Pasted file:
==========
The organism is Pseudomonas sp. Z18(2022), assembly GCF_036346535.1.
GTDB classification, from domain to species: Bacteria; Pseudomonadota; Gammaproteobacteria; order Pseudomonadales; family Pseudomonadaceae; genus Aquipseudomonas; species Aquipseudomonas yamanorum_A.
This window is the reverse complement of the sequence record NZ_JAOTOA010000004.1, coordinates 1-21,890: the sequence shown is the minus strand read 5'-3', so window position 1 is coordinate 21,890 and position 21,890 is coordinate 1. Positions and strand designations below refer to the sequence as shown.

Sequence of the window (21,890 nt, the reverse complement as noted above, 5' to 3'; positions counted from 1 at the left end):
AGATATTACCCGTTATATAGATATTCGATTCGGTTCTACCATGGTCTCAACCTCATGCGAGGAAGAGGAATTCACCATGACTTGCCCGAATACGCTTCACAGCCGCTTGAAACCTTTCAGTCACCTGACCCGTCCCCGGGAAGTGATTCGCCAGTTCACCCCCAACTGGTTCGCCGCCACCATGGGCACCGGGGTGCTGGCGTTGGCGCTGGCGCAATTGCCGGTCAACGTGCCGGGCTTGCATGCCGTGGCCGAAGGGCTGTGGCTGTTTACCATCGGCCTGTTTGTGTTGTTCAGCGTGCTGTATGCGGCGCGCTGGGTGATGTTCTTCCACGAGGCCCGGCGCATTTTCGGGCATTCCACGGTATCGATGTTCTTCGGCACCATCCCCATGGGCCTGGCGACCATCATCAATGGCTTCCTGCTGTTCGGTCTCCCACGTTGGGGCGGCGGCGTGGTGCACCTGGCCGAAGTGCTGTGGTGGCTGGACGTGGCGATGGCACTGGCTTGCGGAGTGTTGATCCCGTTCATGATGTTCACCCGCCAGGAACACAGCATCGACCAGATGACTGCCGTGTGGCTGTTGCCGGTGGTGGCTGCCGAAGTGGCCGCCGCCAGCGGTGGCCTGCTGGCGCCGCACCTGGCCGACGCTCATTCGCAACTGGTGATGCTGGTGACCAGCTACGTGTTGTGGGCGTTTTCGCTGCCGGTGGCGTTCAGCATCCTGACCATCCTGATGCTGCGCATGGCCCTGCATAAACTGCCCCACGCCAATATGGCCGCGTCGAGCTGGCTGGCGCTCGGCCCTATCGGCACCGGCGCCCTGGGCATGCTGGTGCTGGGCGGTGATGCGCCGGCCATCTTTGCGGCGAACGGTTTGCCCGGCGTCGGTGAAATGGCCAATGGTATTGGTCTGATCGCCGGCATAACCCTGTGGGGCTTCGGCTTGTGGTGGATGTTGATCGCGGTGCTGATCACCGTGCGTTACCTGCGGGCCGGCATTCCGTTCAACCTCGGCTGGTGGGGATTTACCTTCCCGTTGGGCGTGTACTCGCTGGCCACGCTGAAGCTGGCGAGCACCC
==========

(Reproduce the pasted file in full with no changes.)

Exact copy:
The organism is Pseudomonas sp. Z18(2022), assembly GCF_036346535.1.
GTDB classification, from domain to species: Bacteria; Pseudomonadota; Gammaproteobacteria; order Pseudomonadales; family Pseudomonadaceae; genus Aquipseudomonas; species Aquipseudomonas yamanorum_A.
This window is the reverse complement of the sequence record NZ_JAOTOA010000004.1, coordinates 1-21,890: the sequence shown is the minus strand read 5'-3', so window position 1 is coordinate 21,890 and position 21,890 is coordinate 1. Positions and strand designations below refer to the sequence as shown.

Sequence of the window (21,890 nt, the reverse complement as noted above, 5' to 3'; positions counted from 1 at the left end):
AGATATTACCCGTTATATAGATATTCGATTCGGTTCTACCATGGTCTCAACCTCATGCGAGGAAGAGGAATTCACCATGACTTGCCCGAATACGCTTCACAGCCGCTTGAAACCTTTCAGTCACCTGACCCGTCCCCGGGAAGTGATTCGCCAGTTCACCCCCAACTGGTTCGCCGCCACCATGGGCACCGGGGTGCTGGCGTTGGCGCTGGCGCAATTGCCGGTCAACGTGCCGGGCTTGCATGCCGTGGCCGAAGGGCTGTGGCTGTTTACCATCGGCCTGTTTGTGTTGTTCAGCGTGCTGTATGCGGCGCGCTGGGTGATGTTCTTCCACGAGGCCCGGCGCATTTTCGGGCATTCCACGGTATCGATGTTCTTCGGCACCATCCCCATGGGCCTGGCGACCATCATCAATGGCTTCCTGCTGTTCGGTCTCCCACGTTGGGGCGGCGGCGTGGTGCACCTGGCCGAAGTGCTGTGGTGGCTGGACGTGGCGATGGCACTGGCTTGCGGAGTGTTGATCCCGTTCATGATGTTCACCCGCCAGGAACACAGCATCGACCAGATGACTGCCGTGTGGCTGTTGCCGGTGGTGGCTGCCGAAGTGGCCGCCGCCAGCGGTGGCCTGCTGGCGCCGCACCTGGCCGACGCTCATTCGCAACTGGTGATGCTGGTGACCAGCTACGTGTTGTGGGCGTTTTCGCTGCCGGTGGCGTTCAGCATCCTGACCATCCTGATGCTGCGCATGGCCCTGCATAAACTGCCCCACGCCAATATGGCCGCGTCGAGCTGGCTGGCGCTCGGCCCTATCGGCACCGGCGCCCTGGGCATGCTGGTGCTGGGCGGTGATGCGCCGGCCATCTTTGCGGCGAACGGTTTGCCCGGCGTCGGTGAAATGGCCAATGGTATTGGTCTGATCGCCGGCATAACCCTGTGGGGCTTCGGCTTGTGGTGGATGTTGATCGCGGTGCTGATCACCGTGCGTTACCTGCGGGCCGGCATTCCGTTCAACCTCGGCTGGTGGGGATTTACCTTCCCGTTGGGCGTGTACTCGCTGGCCACGCTGAAGCTGGCGAGCACCC